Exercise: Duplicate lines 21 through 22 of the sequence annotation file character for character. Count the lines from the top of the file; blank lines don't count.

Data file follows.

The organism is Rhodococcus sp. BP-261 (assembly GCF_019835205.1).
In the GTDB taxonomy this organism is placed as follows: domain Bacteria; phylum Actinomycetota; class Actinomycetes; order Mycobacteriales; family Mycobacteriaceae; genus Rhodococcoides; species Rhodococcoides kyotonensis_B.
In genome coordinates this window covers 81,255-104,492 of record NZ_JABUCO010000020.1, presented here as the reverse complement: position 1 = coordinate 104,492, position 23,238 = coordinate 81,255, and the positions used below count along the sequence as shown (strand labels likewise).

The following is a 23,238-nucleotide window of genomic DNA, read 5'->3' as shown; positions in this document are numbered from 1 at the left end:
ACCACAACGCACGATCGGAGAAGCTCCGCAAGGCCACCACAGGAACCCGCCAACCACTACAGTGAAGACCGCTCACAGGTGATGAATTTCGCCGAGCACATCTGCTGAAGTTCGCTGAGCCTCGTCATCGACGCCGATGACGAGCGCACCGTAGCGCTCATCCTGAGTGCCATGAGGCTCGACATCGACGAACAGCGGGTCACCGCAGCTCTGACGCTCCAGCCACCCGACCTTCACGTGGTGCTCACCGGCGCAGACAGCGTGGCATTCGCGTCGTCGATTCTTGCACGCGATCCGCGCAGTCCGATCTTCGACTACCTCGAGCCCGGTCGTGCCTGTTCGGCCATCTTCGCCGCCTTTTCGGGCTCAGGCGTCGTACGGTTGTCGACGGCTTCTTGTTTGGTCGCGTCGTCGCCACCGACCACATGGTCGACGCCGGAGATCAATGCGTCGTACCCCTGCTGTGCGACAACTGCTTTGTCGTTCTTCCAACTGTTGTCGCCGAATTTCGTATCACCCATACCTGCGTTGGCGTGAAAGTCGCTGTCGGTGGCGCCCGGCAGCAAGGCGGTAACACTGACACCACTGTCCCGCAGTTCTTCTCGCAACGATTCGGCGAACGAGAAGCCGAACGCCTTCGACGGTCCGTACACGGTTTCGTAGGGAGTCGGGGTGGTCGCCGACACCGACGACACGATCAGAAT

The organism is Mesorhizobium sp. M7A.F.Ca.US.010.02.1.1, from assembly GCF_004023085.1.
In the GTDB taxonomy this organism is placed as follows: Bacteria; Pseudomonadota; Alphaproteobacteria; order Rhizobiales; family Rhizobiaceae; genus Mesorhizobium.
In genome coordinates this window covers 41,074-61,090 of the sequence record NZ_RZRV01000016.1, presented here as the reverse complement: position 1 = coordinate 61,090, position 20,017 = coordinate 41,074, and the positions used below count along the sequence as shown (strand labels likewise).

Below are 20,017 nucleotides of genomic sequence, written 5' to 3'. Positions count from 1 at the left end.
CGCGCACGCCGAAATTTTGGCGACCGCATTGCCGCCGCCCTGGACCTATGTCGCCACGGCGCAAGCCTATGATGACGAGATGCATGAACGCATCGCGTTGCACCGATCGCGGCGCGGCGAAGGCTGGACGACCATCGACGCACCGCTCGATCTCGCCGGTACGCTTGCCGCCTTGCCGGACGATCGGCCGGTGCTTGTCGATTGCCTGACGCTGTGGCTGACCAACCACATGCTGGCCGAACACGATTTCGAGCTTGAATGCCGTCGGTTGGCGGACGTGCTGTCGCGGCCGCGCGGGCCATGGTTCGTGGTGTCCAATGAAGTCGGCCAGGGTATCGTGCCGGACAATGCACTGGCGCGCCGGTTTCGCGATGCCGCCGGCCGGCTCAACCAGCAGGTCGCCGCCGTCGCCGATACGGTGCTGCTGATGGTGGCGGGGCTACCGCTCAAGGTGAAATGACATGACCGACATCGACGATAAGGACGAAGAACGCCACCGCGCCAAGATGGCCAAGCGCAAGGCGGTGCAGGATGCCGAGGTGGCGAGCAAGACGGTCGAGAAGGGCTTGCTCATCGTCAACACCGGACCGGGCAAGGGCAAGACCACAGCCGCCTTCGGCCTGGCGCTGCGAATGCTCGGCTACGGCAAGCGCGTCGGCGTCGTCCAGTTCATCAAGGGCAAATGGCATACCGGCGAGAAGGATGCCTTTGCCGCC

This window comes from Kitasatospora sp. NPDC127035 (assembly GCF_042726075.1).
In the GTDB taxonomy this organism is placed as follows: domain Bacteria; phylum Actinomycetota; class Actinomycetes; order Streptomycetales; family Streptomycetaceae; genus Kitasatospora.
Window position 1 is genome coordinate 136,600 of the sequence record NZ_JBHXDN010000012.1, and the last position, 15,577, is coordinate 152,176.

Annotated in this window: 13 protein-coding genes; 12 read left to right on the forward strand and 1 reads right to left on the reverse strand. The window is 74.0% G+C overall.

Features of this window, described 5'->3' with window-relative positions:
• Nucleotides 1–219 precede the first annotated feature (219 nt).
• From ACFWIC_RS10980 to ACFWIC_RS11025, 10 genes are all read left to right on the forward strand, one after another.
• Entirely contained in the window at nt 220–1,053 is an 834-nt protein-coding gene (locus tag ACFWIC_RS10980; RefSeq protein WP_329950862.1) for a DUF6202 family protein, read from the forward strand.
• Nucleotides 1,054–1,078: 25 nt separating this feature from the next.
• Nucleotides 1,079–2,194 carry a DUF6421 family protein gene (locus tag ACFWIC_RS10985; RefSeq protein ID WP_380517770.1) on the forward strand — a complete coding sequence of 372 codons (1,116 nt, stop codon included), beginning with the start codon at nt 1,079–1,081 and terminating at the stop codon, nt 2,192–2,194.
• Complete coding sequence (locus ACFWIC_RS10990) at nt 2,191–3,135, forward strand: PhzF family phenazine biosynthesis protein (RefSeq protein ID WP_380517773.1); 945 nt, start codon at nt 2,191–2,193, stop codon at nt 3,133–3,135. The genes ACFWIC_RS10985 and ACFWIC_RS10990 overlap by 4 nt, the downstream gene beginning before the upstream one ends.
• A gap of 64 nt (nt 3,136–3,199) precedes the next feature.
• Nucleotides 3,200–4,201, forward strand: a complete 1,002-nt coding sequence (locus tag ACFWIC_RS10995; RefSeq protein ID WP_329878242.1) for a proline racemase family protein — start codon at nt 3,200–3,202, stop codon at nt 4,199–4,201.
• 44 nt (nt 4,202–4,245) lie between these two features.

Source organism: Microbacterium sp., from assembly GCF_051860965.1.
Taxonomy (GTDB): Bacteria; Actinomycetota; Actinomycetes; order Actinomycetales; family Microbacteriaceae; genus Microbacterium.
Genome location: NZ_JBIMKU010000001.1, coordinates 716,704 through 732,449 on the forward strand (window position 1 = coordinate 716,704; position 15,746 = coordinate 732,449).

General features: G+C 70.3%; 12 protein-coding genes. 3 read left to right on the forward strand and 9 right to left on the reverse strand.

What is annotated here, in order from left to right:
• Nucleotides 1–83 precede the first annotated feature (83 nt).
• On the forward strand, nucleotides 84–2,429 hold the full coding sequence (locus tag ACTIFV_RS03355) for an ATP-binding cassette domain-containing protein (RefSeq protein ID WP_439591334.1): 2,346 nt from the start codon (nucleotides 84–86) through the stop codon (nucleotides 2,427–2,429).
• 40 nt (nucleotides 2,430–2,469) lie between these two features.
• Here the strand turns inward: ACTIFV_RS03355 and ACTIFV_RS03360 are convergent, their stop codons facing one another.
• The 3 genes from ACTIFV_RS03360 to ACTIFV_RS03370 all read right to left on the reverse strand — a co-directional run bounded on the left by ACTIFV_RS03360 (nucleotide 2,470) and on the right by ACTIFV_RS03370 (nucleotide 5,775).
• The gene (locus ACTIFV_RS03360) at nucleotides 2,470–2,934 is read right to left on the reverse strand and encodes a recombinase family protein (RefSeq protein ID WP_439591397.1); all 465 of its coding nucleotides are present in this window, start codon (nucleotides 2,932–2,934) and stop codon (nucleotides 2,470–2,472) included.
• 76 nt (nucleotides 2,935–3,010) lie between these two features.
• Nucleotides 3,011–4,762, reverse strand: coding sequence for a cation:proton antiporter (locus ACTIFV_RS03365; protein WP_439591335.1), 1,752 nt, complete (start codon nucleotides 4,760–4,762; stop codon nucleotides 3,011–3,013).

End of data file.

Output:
• Complete coding sequence (locus ACFWIC_RS10990) at nt 2,191–3,135, forward strand: PhzF family phenazine biosynthesis protein (RefSeq protein ID WP_380517773.1); 945 nt, start codon at nt 2,191–2,193, stop codon at nt 3,133–3,135. The genes ACFWIC_RS10985 and ACFWIC_RS10990 overlap by 4 nt, the downstream gene beginning before the upstream one ends.
• A gap of 64 nt (nt 3,136–3,199) precedes the next feature.